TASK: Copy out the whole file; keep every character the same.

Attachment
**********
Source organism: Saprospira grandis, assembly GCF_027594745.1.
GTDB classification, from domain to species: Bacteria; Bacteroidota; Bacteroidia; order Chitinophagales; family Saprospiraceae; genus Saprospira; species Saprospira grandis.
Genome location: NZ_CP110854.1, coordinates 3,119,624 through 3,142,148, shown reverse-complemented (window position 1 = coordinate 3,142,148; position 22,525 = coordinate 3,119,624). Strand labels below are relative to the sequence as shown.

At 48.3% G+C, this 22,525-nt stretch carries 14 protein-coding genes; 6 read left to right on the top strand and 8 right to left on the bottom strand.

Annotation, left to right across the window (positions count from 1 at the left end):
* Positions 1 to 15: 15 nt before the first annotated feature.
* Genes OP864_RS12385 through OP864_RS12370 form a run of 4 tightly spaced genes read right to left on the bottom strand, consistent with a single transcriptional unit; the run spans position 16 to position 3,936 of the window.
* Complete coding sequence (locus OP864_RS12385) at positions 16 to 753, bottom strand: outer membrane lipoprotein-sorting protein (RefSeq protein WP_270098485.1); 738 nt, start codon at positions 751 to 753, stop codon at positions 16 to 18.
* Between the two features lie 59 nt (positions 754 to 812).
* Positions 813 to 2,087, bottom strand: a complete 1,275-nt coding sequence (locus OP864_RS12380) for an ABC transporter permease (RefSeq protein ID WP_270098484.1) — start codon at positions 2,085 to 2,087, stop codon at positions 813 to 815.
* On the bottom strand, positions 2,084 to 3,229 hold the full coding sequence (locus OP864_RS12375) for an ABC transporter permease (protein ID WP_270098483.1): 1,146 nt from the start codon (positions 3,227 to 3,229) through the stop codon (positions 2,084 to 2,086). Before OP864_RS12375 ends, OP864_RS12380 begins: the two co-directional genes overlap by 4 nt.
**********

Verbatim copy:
Source organism: Saprospira grandis, assembly GCF_027594745.1.
GTDB classification, from domain to species: Bacteria; Bacteroidota; Bacteroidia; order Chitinophagales; family Saprospiraceae; genus Saprospira; species Saprospira grandis.
Genome location: NZ_CP110854.1, coordinates 3,119,624 through 3,142,148, shown reverse-complemented (window position 1 = coordinate 3,142,148; position 22,525 = coordinate 3,119,624). Strand labels below are relative to the sequence as shown.

At 48.3% G+C, this 22,525-nt stretch carries 14 protein-coding genes; 6 read left to right on the top strand and 8 right to left on the bottom strand.

Annotation, left to right across the window (positions count from 1 at the left end):
* Positions 1 to 15: 15 nt before the first annotated feature.
* Genes OP864_RS12385 through OP864_RS12370 form a run of 4 tightly spaced genes read right to left on the bottom strand, consistent with a single transcriptional unit; the run spans position 16 to position 3,936 of the window.
* Complete coding sequence (locus OP864_RS12385) at positions 16 to 753, bottom strand: outer membrane lipoprotein-sorting protein (RefSeq protein WP_270098485.1); 738 nt, start codon at positions 751 to 753, stop codon at positions 16 to 18.
* Between the two features lie 59 nt (positions 754 to 812).
* Positions 813 to 2,087, bottom strand: a complete 1,275-nt coding sequence (locus OP864_RS12380) for an ABC transporter permease (RefSeq protein ID WP_270098484.1) — start codon at positions 2,085 to 2,087, stop codon at positions 813 to 815.
* On the bottom strand, positions 2,084 to 3,229 hold the full coding sequence (locus OP864_RS12375) for an ABC transporter permease (protein ID WP_270098483.1): 1,146 nt from the start codon (positions 3,227 to 3,229) through the stop codon (positions 2,084 to 2,086). Before OP864_RS12375 ends, OP864_RS12380 begins: the two co-directional genes overlap by 4 nt.